Deborah Sampson: Biography & Facts

An error occurred trying to load this video.

Try refreshing the page, or contact customer support.

Coming up next: Creating State Constitutions After the American Revolution

You're on a roll. Keep up the good work!

Take Quiz Watch Next Lesson
Your next lesson will play in 10 seconds
  • 0:04 Early Years
  • 1:04 Sampson Heads to War
  • 2:26 Discovery and Discharge
  • 3:11 Marriage
  • 3:26 Pension Battle and Publicity
  • 5:00 Lesson Summary
Save Save Save

Want to watch this again later?

Log in or sign up to add this lesson to a Custom Course.

Log in or Sign up

Speed Speed
Lesson Transcript
Instructor: Anne Butler

Anne has a bachelor's in K-12 art education and a master's in visual art and design. She currently works at a living history museum in Colorado.

In 2016, the first women in U.S. history were accepted into Special Forces training. These two women mark an important moment in the history of women in the military, one that started with Deborah Sampson and other women in the Revolutionary War.

Early Years

Although women didn't officially serve in the military until World War I, women have been serving in many roles alongside men since the Revolutionary War. Many of them were nurses or cooks, but some, like Deborah Sampson, dressed in a man's uniform and fought right alongside men on the battlefront.

Deborah Sampson was born on December 17, 1760, in Plympton, Massachusetts. Her family struggled to feed their seven children, so after her father was presumably lost at sea, her mother had to send the children to live at the homes of friends and relatives. Deborah became the indentured servant (someone under contract for another person for a definite amount of time, sometimes without pay but in exchange for passage to another country) of Jeremiah and Susannah Thomas, whom she lived with from the time she was ten until she was released from her servitude at 18. The Thomases had helped educate Deborah, so she was able to work as a school teacher in the summers of 1779 and 1780.

Sampson Heads to War

As the Revolutionary War continued to rage, Sampson was feeling restless. She didn't want to just be a nurse, though. She sewed a uniform for herself and said her name was Robert Shurtleff. Some say she enlisted in either 1781 or 1782 in the 4th Massachusetts Regiment. Here she served as a scout, meaning she had to go and find out where the British were encamped and how many of them were there and what kind of supplies they had. At this time the regiment was in New York.

In July of 1782, Sampson and two sergeants, along with 30 infantrymen, were exploring when they were confronted by British soldiers. She also led a raid on a Tory (usually British or someone who sided with the British) home that captured several Tories. She also dug trenches during the Battle of Yorktown.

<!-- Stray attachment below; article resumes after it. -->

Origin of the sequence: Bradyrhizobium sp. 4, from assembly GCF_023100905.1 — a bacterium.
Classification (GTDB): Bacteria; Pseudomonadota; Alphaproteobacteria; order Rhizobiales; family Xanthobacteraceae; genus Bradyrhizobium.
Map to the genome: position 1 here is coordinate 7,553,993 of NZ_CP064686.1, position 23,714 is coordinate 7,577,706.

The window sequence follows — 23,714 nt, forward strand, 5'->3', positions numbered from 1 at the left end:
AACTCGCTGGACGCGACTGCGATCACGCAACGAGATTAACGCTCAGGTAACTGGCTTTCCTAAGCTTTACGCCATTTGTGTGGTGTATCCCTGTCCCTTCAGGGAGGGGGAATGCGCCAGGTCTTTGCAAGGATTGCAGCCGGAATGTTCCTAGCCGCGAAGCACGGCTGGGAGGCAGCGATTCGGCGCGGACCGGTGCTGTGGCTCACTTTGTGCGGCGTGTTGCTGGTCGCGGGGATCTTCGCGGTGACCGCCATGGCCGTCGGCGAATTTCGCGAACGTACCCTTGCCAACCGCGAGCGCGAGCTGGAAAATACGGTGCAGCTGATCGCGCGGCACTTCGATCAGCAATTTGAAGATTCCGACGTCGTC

Sampson was wounded three times while fighting. The first injury was a gash to the head. She knew she might be discovered if she went to a hospital, so she took care of the injury herself. Her second injury was a musket ball to the thigh. This time she had to go to the hospital but showed the doctor her head injury instead. There are two tales when it comes to the musket ball injury. Both say that Sampson treated the wound herself, but one tale has her getting the ball out and the other doesn't. Either way, the injury caused her pain the rest of her life. Her third injury was a shot in the shoulder.

Discovery and Discharge

In 1783, Sampson became ill. She was hospitalized while fighting in Philadelphia. While being treated by Dr. Barnabas Binney, her identity was discovered. Binney admired Sampson 's patriotism and let her recover from her fever at his house. Sampson had been serving under General John Patterson, so when she had recovered, Dr. Binney sent her to General Patterson with a letter telling him that Sampson wasn't a man named Robert, but was actually a woman. Sampson thought she'd be punished, but Patterson was supportive, as she had fought bravely and should be rewarded. Patterson wrote to General Henry Knox who then told General George Washington of the situation. Other generals and sergeants testified to Sampson's bravery, and she was given an honorable discharge in October of 1783.


Upon her return to Massachusetts, Sampson met Benjamin Gannett. They married on April 7, 1785. They had three children: Earl, Mary, and Patience. They ran a farm in Sharon, Massachusetts, but they weren't very successful.

To unlock this lesson you must be a Member.
Create your account

Register to view this lesson

Are you a student or a teacher?

Unlock Your Education

See for yourself why 30 million people use

Become a member and start learning now.
Become a Member  Back
What teachers are saying about
Try it risk-free for 30 days

Earning College Credit

Did you know… We have over 200 college courses that prepare you to earn credit by exam that is accepted by over 1,500 colleges and universities. You can test out of the first two years of college and save thousands off your degree. Anyone can earn credit-by-exam regardless of age or education level.

To learn more, visit our Earning Credit Page

Transferring credit to the school of your choice

Not sure what college you want to attend yet? has thousands of articles about every imaginable degree, area of study and career path that can help you find the school that's right for you.

Create an account to start this course today
Try it risk-free for 30 days!
Create an account